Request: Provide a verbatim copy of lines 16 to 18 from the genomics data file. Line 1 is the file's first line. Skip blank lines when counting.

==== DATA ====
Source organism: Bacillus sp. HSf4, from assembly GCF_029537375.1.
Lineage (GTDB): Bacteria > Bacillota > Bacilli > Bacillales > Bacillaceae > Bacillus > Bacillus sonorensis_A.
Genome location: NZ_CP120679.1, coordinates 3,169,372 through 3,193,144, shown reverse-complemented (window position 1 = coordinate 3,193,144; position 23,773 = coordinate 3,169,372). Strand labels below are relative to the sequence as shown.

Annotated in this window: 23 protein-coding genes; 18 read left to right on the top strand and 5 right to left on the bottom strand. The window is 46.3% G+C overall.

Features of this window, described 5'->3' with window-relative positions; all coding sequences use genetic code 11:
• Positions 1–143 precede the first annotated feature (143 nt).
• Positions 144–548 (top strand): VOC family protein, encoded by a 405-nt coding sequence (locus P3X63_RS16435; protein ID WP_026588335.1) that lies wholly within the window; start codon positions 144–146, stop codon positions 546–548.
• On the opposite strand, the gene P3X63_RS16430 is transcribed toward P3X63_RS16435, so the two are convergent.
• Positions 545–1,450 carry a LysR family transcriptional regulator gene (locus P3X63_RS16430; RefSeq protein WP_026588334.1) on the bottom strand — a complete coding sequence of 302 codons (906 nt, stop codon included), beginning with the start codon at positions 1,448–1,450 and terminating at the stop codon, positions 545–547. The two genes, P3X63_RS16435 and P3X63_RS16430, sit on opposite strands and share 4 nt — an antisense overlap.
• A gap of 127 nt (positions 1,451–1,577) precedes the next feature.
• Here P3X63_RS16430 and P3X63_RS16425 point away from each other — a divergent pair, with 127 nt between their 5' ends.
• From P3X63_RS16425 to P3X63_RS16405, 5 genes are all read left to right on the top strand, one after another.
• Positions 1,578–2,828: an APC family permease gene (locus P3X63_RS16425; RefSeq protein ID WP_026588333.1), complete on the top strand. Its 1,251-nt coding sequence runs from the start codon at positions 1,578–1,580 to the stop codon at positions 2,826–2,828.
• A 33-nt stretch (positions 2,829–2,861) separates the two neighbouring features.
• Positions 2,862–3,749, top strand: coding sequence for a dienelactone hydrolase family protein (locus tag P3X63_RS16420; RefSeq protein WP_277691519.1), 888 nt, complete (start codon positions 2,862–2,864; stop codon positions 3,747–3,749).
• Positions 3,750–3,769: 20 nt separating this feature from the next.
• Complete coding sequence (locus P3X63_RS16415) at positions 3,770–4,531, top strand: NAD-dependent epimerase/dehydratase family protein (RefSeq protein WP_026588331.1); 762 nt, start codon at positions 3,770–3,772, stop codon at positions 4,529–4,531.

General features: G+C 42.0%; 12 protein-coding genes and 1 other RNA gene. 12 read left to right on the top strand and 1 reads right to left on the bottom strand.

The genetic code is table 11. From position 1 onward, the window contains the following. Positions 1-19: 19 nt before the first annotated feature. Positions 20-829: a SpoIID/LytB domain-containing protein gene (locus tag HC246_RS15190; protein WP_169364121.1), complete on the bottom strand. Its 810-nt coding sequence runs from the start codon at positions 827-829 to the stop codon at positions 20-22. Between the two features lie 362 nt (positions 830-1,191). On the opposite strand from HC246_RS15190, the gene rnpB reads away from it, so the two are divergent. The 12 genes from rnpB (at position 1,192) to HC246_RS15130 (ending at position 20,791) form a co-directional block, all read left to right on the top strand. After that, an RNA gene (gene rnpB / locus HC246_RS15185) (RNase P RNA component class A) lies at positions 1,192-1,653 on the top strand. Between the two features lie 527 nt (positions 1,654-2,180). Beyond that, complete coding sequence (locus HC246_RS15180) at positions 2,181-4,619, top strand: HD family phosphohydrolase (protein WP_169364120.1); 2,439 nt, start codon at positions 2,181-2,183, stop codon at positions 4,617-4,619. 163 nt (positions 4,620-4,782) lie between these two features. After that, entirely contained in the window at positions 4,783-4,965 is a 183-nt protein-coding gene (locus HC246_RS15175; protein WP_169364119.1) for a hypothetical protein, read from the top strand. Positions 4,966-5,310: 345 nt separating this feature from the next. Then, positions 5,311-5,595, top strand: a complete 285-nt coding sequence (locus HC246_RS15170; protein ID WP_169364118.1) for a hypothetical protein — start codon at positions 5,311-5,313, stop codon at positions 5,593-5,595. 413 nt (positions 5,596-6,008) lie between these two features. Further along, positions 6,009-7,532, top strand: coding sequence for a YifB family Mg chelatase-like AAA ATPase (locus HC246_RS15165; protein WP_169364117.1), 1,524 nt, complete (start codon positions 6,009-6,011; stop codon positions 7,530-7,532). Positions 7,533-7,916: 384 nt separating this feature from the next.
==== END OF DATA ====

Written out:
• Positions 3,750–3,769: 20 nt separating this feature from the next.
• Complete coding sequence (locus P3X63_RS16415) at positions 3,770–4,531, top strand: NAD-dependent epimerase/dehydratase family protein (RefSeq protein WP_026588331.1); 762 nt, start codon at positions 3,770–3,772, stop codon at positions 4,529–4,531.

General features: G+C 42.0%; 12 protein-coding genes and 1 other RNA gene. 12 read left to right on the top strand and 1 reads right to left on the bottom strand.